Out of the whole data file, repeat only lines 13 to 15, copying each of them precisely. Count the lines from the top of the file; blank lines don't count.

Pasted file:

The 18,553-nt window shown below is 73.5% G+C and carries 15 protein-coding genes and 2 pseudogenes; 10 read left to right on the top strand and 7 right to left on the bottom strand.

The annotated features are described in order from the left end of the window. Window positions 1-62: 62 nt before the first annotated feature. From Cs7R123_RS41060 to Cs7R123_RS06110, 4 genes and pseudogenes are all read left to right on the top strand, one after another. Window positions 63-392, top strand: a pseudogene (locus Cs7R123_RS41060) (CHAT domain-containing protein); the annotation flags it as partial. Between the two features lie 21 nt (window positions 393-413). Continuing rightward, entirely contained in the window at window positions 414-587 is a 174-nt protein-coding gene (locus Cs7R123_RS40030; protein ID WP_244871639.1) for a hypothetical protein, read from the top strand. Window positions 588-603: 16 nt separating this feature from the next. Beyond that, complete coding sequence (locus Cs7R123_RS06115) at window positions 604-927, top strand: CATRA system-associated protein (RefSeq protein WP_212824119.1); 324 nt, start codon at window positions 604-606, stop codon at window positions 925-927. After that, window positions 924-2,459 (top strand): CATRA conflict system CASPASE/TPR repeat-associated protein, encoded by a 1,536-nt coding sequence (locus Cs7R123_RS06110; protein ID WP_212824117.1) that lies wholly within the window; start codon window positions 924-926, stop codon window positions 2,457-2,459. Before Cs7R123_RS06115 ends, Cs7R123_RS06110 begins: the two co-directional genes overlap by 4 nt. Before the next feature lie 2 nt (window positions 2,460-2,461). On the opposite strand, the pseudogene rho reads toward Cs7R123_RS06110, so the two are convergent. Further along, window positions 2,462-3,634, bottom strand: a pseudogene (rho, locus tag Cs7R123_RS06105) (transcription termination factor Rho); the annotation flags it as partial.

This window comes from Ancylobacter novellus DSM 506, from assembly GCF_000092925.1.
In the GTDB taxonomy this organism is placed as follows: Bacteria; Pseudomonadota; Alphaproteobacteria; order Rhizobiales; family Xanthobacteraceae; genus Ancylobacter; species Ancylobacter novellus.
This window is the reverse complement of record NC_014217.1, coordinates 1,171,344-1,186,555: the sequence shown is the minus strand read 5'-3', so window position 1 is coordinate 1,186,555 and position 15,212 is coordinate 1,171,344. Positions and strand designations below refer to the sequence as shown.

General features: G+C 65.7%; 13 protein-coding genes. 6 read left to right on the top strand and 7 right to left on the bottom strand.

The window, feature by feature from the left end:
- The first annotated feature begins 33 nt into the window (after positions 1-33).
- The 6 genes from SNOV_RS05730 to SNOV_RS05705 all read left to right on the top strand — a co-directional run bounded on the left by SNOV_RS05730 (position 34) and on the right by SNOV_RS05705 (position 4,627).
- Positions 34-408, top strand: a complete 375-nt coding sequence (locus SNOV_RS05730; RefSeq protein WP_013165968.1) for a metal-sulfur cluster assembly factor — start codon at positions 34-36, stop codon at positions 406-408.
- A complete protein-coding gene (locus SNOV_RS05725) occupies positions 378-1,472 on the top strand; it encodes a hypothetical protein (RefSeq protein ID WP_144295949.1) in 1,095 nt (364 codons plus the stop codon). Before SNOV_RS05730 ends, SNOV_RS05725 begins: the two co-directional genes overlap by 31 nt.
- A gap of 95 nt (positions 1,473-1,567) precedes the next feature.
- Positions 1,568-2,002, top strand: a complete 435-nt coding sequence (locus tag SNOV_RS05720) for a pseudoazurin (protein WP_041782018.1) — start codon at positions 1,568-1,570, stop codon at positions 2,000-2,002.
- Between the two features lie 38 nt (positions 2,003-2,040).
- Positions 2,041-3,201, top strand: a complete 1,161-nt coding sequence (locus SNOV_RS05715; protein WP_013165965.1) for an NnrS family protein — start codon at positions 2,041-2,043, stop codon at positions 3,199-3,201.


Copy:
- Positions 1,568-2,002, top strand: a complete 435-nt coding sequence (locus tag SNOV_RS05720) for a pseudoazurin (protein WP_041782018.1) — start codon at positions 1,568-1,570, stop codon at positions 2,000-2,002.
- Between the two features lie 38 nt (positions 2,003-2,040).
- Positions 2,041-3,201, top strand: a complete 1,161-nt coding sequence (locus SNOV_RS05715; protein WP_013165965.1) for an NnrS family protein — start codon at positions 2,041-2,043, stop codon at positions 3,199-3,201.